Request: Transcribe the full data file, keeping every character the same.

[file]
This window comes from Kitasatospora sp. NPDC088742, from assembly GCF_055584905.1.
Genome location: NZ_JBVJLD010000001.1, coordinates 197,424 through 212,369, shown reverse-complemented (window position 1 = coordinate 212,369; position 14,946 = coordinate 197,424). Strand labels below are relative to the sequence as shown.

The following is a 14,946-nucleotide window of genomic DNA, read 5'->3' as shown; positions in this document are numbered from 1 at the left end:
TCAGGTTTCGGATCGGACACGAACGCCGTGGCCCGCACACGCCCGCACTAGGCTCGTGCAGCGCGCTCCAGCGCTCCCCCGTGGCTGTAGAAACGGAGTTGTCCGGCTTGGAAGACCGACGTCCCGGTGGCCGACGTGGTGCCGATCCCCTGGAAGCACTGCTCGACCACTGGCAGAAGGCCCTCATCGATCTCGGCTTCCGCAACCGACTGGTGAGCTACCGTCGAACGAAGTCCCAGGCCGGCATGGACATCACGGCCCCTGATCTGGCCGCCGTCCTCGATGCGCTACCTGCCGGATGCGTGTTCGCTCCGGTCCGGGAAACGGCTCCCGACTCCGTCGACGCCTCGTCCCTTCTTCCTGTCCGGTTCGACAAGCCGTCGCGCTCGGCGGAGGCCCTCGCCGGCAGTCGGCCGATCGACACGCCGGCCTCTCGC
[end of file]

This window comes from Kitasatospora sp. NPDC088742, from assembly GCF_055584905.1.
Genome location: NZ_JBVJLD010000001.1, coordinates 197,424 through 212,369, shown reverse-complemented (window position 1 = coordinate 212,369; position 14,946 = coordinate 197,424). Strand labels below are relative to the sequence as shown.

The following is a 14,946-nucleotide window of genomic DNA, read 5'->3' as shown; positions in this document are numbered from 1 at the left end:
TCAGGTTTCGGATCGGACACGAACGCCGTGGCCCGCACACGCCCGCACTAGGCTCGTGCAGCGCGCTCCAGCGCTCCCCCGTGGCTGTAGAAACGGAGTTGTCCGGCTTGGAAGACCGACGTCCCGGTGGCCGACGTGGTGCCGATCCCCTGGAAGCACTGCTCGACCACTGGCAGAAGGCCCTCATCGATCTCGGCTTCCGCAACCGACTGGTGAGCTACCGTCGAACGAAGTCCCAGGCCGGCATGGACATCACGGCCCCTGATCTGGCCGCCGTCCTCGATGCGCTACCTGCCGGATGCGTGTTCGCTCCGGTCCGGGAAACGGCTCCCGACTCCGTCGACGCCTCGTCCCTTCTTCCTGTCCGGTTCGACAAGCCGTCGCGCTCGGCGGAGGCCCTCGCCGGCAGTCGGCCGATCGACACGCCGGCCTCTCGC